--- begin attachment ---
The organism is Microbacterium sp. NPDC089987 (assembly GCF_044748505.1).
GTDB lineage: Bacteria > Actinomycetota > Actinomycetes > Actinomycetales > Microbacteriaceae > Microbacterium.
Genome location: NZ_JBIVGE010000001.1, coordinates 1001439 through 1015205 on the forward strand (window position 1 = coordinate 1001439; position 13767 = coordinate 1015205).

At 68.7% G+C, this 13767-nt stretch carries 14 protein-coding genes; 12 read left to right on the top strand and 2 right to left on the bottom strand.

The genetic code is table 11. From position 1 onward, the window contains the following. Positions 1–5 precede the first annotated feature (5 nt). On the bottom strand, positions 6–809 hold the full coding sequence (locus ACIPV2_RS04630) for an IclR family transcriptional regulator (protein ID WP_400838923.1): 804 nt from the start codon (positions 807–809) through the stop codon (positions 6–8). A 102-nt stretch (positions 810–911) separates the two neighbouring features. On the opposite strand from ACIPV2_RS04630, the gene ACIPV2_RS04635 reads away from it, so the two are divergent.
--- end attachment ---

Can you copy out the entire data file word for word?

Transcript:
The organism is Microbacterium sp. NPDC089987 (assembly GCF_044748505.1).
GTDB lineage: Bacteria > Actinomycetota > Actinomycetes > Actinomycetales > Microbacteriaceae > Microbacterium.
Genome location: NZ_JBIVGE010000001.1, coordinates 1001439 through 1015205 on the forward strand (window position 1 = coordinate 1001439; position 13767 = coordinate 1015205).

At 68.7% G+C, this 13767-nt stretch carries 14 protein-coding genes; 12 read left to right on the top strand and 2 right to left on the bottom strand.

The genetic code is table 11. From position 1 onward, the window contains the following. Positions 1–5 precede the first annotated feature (5 nt). On the bottom strand, positions 6–809 hold the full coding sequence (locus ACIPV2_RS04630) for an IclR family transcriptional regulator (protein ID WP_400838923.1): 804 nt from the start codon (positions 807–809) through the stop codon (positions 6–8). A 102-nt stretch (positions 810–911) separates the two neighbouring features. On the opposite strand from ACIPV2_RS04630, the gene ACIPV2_RS04635 reads away from it, so the two are divergent.